More MS news articles for Dec 2001

Psychological Effects of Caregiving Persist

http://www.medscape.com/reuters/prof/2001/12/12.24/20011221clin002.html

NEW YORK (Reuters Health) Dec 21 - The emotional and psychological strain of providing long-term care for a spouse with Alzheimer's disease or other cognitive impairment is not suddenly relieved upon the spouse's death, according to new study results. Symptoms of depression and decreased energy and enthusiasm seem to linger for up to 3 years, researchers report.

"One assumption has been that the psychological health of caregivers would improve once the burden of caregiving ends," study lead author Dr. Susan Robinson-Whelen of the Houston Veterans Affairs Medical Center said in a statement. "However, we found that the negative effects of long-term caregiving for a spouse with dementia may continue well beyond the caregiving years."

She stressed, "Former caregivers need more attention given to their needs."

In an investigation of the after effects of long-term caregiving, Dr. Robinson-Whelen and her colleagues conducted a 4-year study to compare the psychological well-being of 49 former caregivers with that of 42 continuing caregivers and a control group of 52 non-caregivers.

The researchers found that although the former caregivers exhibited slight decreases in levels of depression and loneliness each year, their status was more similar to current caregivers than to non-caregivers, even 3 years after their spouse's death.

For example, about one quarter of former caregivers and one third of current caregivers reported symptoms of mild depression during the last annual assessment, compared with less than 15% of non-caregivers, Dr. Robinson-Whelen's team reports in the current issue of the Journal of Abnormal Psychology.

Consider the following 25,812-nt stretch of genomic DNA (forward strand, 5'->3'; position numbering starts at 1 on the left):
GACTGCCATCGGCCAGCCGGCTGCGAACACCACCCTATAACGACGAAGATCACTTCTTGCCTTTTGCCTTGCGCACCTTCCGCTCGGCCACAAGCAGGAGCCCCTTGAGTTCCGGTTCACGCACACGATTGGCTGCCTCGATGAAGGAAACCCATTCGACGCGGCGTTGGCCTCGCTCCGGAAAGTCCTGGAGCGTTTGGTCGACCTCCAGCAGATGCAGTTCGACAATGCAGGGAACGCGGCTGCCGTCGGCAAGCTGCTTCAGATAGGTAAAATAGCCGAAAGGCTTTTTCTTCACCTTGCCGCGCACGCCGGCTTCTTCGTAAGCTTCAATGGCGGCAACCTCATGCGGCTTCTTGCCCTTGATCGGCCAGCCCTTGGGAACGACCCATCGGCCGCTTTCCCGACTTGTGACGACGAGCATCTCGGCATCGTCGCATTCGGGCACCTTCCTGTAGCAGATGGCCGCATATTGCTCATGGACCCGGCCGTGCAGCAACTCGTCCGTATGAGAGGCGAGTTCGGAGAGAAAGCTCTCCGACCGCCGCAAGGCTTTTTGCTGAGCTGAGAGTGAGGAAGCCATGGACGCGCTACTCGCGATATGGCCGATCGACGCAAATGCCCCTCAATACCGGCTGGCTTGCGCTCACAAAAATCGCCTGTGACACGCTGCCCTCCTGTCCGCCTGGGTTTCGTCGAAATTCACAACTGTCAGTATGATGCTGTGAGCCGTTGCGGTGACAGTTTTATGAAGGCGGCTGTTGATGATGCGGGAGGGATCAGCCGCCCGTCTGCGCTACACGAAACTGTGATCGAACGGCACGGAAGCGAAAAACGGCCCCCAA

In addition, although the former caregivers reported increases in positive affect the year after their spouse died, their status continued to be closer to continuing caregivers than to their non-caregiving peers, the report indicates.

"We didn't see the improvements you would hope and expect to see after caregiving has ended," Dr. Robinson-Whelen said.

On the other hand, former caregivers reported less stress and less negative affect, including anger, guilt and nervousness, in the year following their spouse's death, and maintained this improvement throughout subsequent assessments, the researchers report. In fact, at the last assessment, former caregivers reported levels of stress and negative affect similar to those reported by non-caregivers.

In other findings, reports of frequent intrusive thoughts about previous caregiving and continued attempts to stop thinking about it predicted the psychological health and well-being of former caregivers even 2 to 3 years after their spouses' death, according to Dr. Robinson-Whelen and her team.

The study was supported by grants from the National Institutes of Health and the Veteran's Affairs Rehabilitation Research and Development Service.

J Abnorm Psychol 2001;110:573-584.
 

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